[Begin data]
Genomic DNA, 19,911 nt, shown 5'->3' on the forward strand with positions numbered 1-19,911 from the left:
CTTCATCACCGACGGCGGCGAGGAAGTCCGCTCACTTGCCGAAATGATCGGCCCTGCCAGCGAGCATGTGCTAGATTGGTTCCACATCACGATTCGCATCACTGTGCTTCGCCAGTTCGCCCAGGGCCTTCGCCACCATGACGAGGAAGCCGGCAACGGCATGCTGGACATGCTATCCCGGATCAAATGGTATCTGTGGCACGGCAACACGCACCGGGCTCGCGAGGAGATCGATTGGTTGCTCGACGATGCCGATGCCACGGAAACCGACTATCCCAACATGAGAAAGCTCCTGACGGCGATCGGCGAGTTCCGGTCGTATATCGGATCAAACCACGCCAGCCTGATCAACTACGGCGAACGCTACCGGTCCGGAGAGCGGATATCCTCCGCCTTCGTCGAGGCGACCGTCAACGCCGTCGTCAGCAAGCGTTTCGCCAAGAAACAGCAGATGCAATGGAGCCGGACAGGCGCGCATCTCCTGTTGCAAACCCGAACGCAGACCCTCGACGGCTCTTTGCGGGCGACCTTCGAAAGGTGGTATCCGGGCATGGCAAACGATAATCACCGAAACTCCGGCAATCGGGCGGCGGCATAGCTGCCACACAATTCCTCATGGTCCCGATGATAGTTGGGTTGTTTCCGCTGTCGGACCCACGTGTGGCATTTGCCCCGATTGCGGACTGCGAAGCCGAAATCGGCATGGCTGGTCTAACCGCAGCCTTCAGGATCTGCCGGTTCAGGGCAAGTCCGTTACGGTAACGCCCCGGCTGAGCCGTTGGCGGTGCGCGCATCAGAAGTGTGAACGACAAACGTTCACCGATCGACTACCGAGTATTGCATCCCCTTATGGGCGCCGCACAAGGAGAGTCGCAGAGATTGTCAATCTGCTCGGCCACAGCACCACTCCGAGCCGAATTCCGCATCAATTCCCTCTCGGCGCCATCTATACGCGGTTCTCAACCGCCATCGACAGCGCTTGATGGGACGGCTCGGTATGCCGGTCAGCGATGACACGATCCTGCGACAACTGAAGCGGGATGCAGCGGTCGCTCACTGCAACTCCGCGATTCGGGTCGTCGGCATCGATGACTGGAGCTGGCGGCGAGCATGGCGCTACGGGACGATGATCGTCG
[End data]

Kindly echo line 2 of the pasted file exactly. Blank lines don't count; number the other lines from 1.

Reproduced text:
CTTCATCACCGACGGCGGCGAGGAAGTCCGCTCACTTGCCGAAATGATCGGCCCTGCCAGCGAGCATGTGCTAGATTGGTTCCACATCACGATTCGCATCACTGTGCTTCGCCAGTTCGCCCAGGGCCTTCGCCACCATGACGAGGAAGCCGGCAACGGCATGCTGGACATGCTATCCCGGATCAAATGGTATCTGTGGCACGGCAACACGCACCGGGCTCGCGAGGAGATCGATTGGTTGCTCGACGATGCCGATGCCACGGAAACCGACTATCCCAACATGAGAAAGCTCCTGACGGCGATCGGCGAGTTCCGGTCGTATATCGGATCAAACCACGCCAGCCTGATCAACTACGGCGAACGCTACCGGTCCGGAGAGCGGATATCCTCCGCCTTCGTCGAGGCGACCGTCAACGCCGTCGTCAGCAAGCGTTTCGCCAAGAAACAGCAGATGCAATGGAGCCGGACAGGCGCGCATCTCCTGTTGCAAACCCGAACGCAGACCCTCGACGGCTCTTTGCGGGCGACCTTCGAAAGGTGGTATCCGGGCATGGCAAACGATAATCACCGAAACTCCGGCAATCGGGCGGCGGCATAGCTGCCACACAATTCCTCATGGTCCCGATGATAGTTGGGTTGTTTCCGCTGTCGGACCCACGTGTGGCATTTGCCCCGATTGCGGACTGCGAAGCCGAAATCGGCATGGCTGGTCTAACCGCAGCCTTCAGGATCTGCCGGTTCAGGGCAAGTCCGTTACGGTAACGCCCCGGCTGAGCCGTTGGCGGTGCGCGCATCAGAAGTGTGAACGACAAACGTTCACCGATCGACTACCGAGTATTGCATCCCCTTATGGGCGCCGCACAAGGAGAGTCGCAGAGATTGTCAATCTGCTCGGCCACAGCACCACTCCGAGCCGAATTCCGCATCAATTCCCTCTCGGCGCCATCTATACGCGGTTCTCAACCGCCATCGACAGCGCTTGATGGGACGGCTCGGTATGCCGGTCAGCGATGACACGATCCTGCGACAACTGAAGCGGGATGCAGCGGTCGCTCACTGCAACTCCGCGATTCGGGTCGTCGGCATCGATGACTGGAGCTGGCGGCGAGCATGGCGCTACGGGACGATGATCGTCG